During the welcoming remarks, Noe presented an interesting number: less than 5% of visitors at an art fair actually come to buy art, but actually attend to be entertained.
“Definitely, we are trying to find ways to entertain our clients. But at the same time, it’s also about ‘money can’t buy’ experiences that the brands can offer exclusively to their clients. And by working together, you do build something for both sides.” Chow also brought up that, while headquarter backing is needed for large-scale engagements, they seek to “look for some more local brands for our show because we think it could connect well with the local audiences as well.”
Seeing a big migration from the traditional art and luxury market into online space was the underlying theme for presentation: “ArtTech/LuxTech – What the future holds for E-Commerce in South East Asia” by Singapore-based Talenia Phua Gajardo, the Founder & CEO of Luxglove & TheArtling.
“Social commerce is something that I think we have yet to reach to its full potential. A lot of shoppers are shopping through social media, meaning shopping through Instagram. In Thailand, people order lunch through Instagram. You follow a restaurant, you see what they are cooking that day, you recognize it on Instagram, you order it online and they deliver. It’s amazing.” Further, Phua Gajardo commented on the needed knowledge of localized players and cross cultural e-commerce challenges, since not only the procedure of buying an actual item but also the tax and shipping logistics vary a lot.
Judy Lam, the Assistant General Manager of K11, spoke about “The Mall as New Museum” and introduced the brand’s “art mall” vision. Not only in Hong Kong, but also with several outlets in Mainland China, K11 Concepts is very active in bringing art to a mass audience. This is achieved not only by presenting artworks in the mall itself, but also by commissioning world-class exhibitions for the integrated exhibition spaces, such as “Master of Impressionism – Claude Monet” in their Shanghai mall in 2014.
A conversation between Alexandra Seno, the Head of Development of the Asia Art Archive and Michael Xufu Huang, the co-founder of the Beijing based private art museum M WOODS, shed light on the power of social media in today’s art scene and discussed digital art patronage. Huang is an art KOL with a group of over 18K followers on his personal Instagram alone.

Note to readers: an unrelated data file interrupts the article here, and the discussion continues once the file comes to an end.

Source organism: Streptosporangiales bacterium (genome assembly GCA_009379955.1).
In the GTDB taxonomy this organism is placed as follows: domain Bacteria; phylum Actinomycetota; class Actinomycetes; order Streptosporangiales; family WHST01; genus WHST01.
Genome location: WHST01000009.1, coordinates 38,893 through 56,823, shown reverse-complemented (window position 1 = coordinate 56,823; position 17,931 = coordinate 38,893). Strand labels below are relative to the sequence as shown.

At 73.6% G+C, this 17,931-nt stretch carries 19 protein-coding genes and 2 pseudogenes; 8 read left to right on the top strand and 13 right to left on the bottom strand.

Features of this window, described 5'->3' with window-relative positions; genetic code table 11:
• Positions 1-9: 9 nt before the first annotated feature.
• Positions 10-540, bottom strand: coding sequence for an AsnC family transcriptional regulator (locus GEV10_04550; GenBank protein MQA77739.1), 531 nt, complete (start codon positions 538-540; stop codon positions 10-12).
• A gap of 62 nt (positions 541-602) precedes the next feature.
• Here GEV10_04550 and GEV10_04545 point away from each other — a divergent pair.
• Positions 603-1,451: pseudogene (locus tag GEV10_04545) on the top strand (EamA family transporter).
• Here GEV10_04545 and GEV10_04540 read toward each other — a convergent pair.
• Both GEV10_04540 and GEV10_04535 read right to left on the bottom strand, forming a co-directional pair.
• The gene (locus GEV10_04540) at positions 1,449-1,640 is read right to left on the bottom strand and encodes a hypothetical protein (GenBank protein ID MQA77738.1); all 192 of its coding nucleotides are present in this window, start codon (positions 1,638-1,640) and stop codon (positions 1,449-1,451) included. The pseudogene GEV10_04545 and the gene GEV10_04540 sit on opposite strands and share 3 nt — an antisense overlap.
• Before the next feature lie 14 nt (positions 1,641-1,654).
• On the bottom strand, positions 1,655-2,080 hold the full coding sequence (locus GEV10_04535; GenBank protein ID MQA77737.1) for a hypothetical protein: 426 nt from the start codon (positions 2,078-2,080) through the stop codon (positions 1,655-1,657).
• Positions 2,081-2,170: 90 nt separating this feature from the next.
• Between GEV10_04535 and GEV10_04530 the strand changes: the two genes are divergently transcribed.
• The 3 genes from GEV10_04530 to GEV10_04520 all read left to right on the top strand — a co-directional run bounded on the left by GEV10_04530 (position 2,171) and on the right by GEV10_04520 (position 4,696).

“We are three people to have founded M WOODS, and each of us is an own brand, so our social media content is very diverse. I personally don’t use Instagram to shop for art but to gather a lot of research on what is going on in the arts, especially in NY Galleries since there are thousands of shows, so it helps to filter what I want to see first.”
For their recent Warhol show, M WOODS also collaborated with the watch brand Hublot, and previous brand cooperations also include an event co-hosted with LOEWE.
Jacky Ho, the Deputy Director & Specialist of Sotheby’s, revealed some details on their upcoming special sales in October, curated by Korean superstar T.O.P.
Also, he summarized previous celebrity endorsements, such as their collaboration with NIGO, the founder of Bathing Apes, and David Bowie or Sarah Jessica Parker. Those initiatives were welcomed by the auction house’s audience, considering that all lots sold for the NIGO sales.
Ho pointed out that some of the celebrities actually understand their art engagement as a different way to communicate with their existing audience or a new one, thus demonstrating a personal interest that goes beyond their actual career. “The only downside is that we have hundreds of people calling us for autograph requests or T.O.P ticket enquiries—the response is huge and overwhelming,” adds Ho with a smile.
The final and very charismatic keynote came from Deepak Sharma, the Managing Director Asia Pacific for LOEWE, on “Reviving Cultural Heritage – The Root of Luxury.” Sharma pointed out the brand’s cultural milestones, such as the recently launched LOEWE Craft Prize as well as the brand’s recent exhibitions in Miami and Singapore. The brand’s ongoing art engagement is fueled by the current artistic director Jonathan Anderson, an art passionate himself, whom Sharma called a “genius” and tremendous lucky change for the brand.
The ART x LUX CONFERENCE marks a successful debut in its first edition, demonstrating the relevance of the topic and filling the gap in best-practice sharing and high-level networking. With a second edition in the making—in Berlin in November 2016—it will certainly become a regular gathering for leading art players and luxury brands. For professionals working on the interface of art, luxury, fashion, and media or seeking such collaborations, this conference has the potential to develop into a “must attend” symposium.
For more information, see www.artxlux.com.